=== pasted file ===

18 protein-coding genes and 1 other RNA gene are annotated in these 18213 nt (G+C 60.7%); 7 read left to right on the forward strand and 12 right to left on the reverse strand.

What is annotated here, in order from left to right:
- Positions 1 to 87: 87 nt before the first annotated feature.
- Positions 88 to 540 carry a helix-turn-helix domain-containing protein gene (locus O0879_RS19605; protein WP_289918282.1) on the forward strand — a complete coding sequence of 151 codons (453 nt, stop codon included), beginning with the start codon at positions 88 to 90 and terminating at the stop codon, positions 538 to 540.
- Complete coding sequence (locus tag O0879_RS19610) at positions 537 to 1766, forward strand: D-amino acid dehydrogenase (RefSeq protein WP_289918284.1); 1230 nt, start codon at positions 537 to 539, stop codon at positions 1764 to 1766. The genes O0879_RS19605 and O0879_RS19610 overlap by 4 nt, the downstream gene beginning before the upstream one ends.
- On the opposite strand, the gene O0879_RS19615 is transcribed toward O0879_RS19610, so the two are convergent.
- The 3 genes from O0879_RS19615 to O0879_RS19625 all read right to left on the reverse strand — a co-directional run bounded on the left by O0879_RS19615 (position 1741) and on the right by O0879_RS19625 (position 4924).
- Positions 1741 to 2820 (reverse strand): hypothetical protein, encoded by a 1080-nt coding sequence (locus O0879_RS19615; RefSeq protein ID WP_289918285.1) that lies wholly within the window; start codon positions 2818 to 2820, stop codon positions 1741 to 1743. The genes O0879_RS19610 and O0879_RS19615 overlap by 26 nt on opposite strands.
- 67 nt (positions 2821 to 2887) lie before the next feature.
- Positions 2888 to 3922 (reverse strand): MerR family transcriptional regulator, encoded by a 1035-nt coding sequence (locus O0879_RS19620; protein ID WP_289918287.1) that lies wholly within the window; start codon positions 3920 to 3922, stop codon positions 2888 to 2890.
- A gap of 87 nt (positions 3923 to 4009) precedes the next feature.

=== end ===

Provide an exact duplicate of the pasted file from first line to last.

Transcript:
18 protein-coding genes and 1 other RNA gene are annotated in these 18213 nt (G+C 60.7%); 7 read left to right on the forward strand and 12 right to left on the reverse strand.

What is annotated here, in order from left to right:
- Positions 1 to 87: 87 nt before the first annotated feature.
- Positions 88 to 540 carry a helix-turn-helix domain-containing protein gene (locus O0879_RS19605; protein WP_289918282.1) on the forward strand — a complete coding sequence of 151 codons (453 nt, stop codon included), beginning with the start codon at positions 88 to 90 and terminating at the stop codon, positions 538 to 540.
- Complete coding sequence (locus tag O0879_RS19610) at positions 537 to 1766, forward strand: D-amino acid dehydrogenase (RefSeq protein WP_289918284.1); 1230 nt, start codon at positions 537 to 539, stop codon at positions 1764 to 1766. The genes O0879_RS19605 and O0879_RS19610 overlap by 4 nt, the downstream gene beginning before the upstream one ends.
- On the opposite strand, the gene O0879_RS19615 is transcribed toward O0879_RS19610, so the two are convergent.
- The 3 genes from O0879_RS19615 to O0879_RS19625 all read right to left on the reverse strand — a co-directional run bounded on the left by O0879_RS19615 (position 1741) and on the right by O0879_RS19625 (position 4924).
- Positions 1741 to 2820 (reverse strand): hypothetical protein, encoded by a 1080-nt coding sequence (locus O0879_RS19615; RefSeq protein ID WP_289918285.1) that lies wholly within the window; start codon positions 2818 to 2820, stop codon positions 1741 to 1743. The genes O0879_RS19610 and O0879_RS19615 overlap by 26 nt on opposite strands.
- 67 nt (positions 2821 to 2887) lie before the next feature.
- Positions 2888 to 3922 (reverse strand): MerR family transcriptional regulator, encoded by a 1035-nt coding sequence (locus O0879_RS19620; protein ID WP_289918287.1) that lies wholly within the window; start codon positions 3920 to 3922, stop codon positions 2888 to 2890.
- A gap of 87 nt (positions 3923 to 4009) precedes the next feature.